Wild Cherry contains some compounds that if mixed properly, can form a prussic acid. Prussic acid, when metabolized, has the potentioal to form small amounts of a cyanide conmpound. According to Michigan State University, it’s only a concern with wilted green leaves.

According to the university report, wilted leaves may have weakened cell structures enough to allow these two compounds to come together and ultimately form the prussic acid. It’s primarily the metabolism in cows that poses a risk with wilted Wild Chery leaves. Brown, fallen leaves seem to pose no concern.

I feed fresh Wild Cherry leaves, in moderation, to my pigs and rabits without an issue.

This pasture isn’t looking too good, but it has more reachable feed than the woods behind it. Woodland pasture can be very productive, if managed well.

Woodland Pasture vs Open Pasture

Woodland pasture is usually 10 to 20 times less feed-rich than open pasture land. If you can hold 4 cows per acre (a common figure for decent pasture) you would probably need at least 2 or 3 acres per cow. It’s not uncommon to see a wooded pasture with a carrying capacity of 1 cow per 10 acres, or less.

Thick, mature forests tend to have little undergrowth and thus little browse for grazing animals. Younger forests have much more green grazing feed available to animals. If you’re woodland pasture is full of mast-producing trees, there is more feed value, but those are usually limited to late summer or early fall.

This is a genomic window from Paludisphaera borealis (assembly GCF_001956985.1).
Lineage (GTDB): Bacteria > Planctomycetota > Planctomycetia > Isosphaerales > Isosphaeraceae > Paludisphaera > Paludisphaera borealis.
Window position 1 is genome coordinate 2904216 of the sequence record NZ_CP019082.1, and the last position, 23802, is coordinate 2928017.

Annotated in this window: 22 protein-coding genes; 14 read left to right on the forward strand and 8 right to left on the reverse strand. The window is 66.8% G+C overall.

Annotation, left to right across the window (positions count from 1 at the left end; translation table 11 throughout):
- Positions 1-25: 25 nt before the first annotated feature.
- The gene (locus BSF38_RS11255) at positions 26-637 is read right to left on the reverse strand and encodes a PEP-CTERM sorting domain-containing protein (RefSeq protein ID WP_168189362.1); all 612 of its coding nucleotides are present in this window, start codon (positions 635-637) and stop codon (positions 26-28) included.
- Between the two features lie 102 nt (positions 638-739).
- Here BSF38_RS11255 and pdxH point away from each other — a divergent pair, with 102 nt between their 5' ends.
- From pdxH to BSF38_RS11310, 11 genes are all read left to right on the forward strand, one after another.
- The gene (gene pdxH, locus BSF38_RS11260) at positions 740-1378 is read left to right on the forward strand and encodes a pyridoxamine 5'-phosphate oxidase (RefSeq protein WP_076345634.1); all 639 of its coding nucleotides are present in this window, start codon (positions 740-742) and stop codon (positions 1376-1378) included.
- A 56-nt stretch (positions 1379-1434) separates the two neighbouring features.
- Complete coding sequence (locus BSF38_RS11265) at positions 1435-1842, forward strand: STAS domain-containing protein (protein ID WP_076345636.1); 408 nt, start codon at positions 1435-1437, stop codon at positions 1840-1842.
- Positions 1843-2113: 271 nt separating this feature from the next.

One old method of feeding cows, sheep, or goats in wooded areas was to utilize tree hay. That is, cut and feed the leafy tops of trees. If you’re cutting trees for firewood, felling them while the leaves are green will give animals some great, leafy, high-protein fodder.

In times of old, trees were often polled or trimmed short, so grazing animals could reach some of the leaves on their own. Freshly trimmed tree boughs filled with green leaves can be tightly bundled and saved as a quality winter hay option.

I actually have a long-term plan of planting a pig pasture of trees. I would plant, in rows to keep things manageable, a plot of hybrid oaks, chestnut, mulberry, crabapples, and a series of apple trees that ripen at different times.

Apple and mulberry trees, while not usually thought of as feed crops, are super productive and the fruit is very high in sugar. That would help pigs gain weight nicely. It would be important to keep the trees spaced apart somewhat and to trim them once in a while. Mulberry can get absolutely massive.

Woodland pasture can be very hard on fences, shelters, or other infastructure. Trees fall, large branched break off and crash down, stuff happens. If you have a wooded pasture area, be sure to check the fencing often. If the wooded area is small enough, consider running your fence outside the woods, in the clear.


I practice what I preach. Here in rural west Michigan, me, my wife, and 5 young kids work together to grow food, raise animals, and grow aninmal feed on just 1 acre. I teach homesteading classes locally, and help people where I can.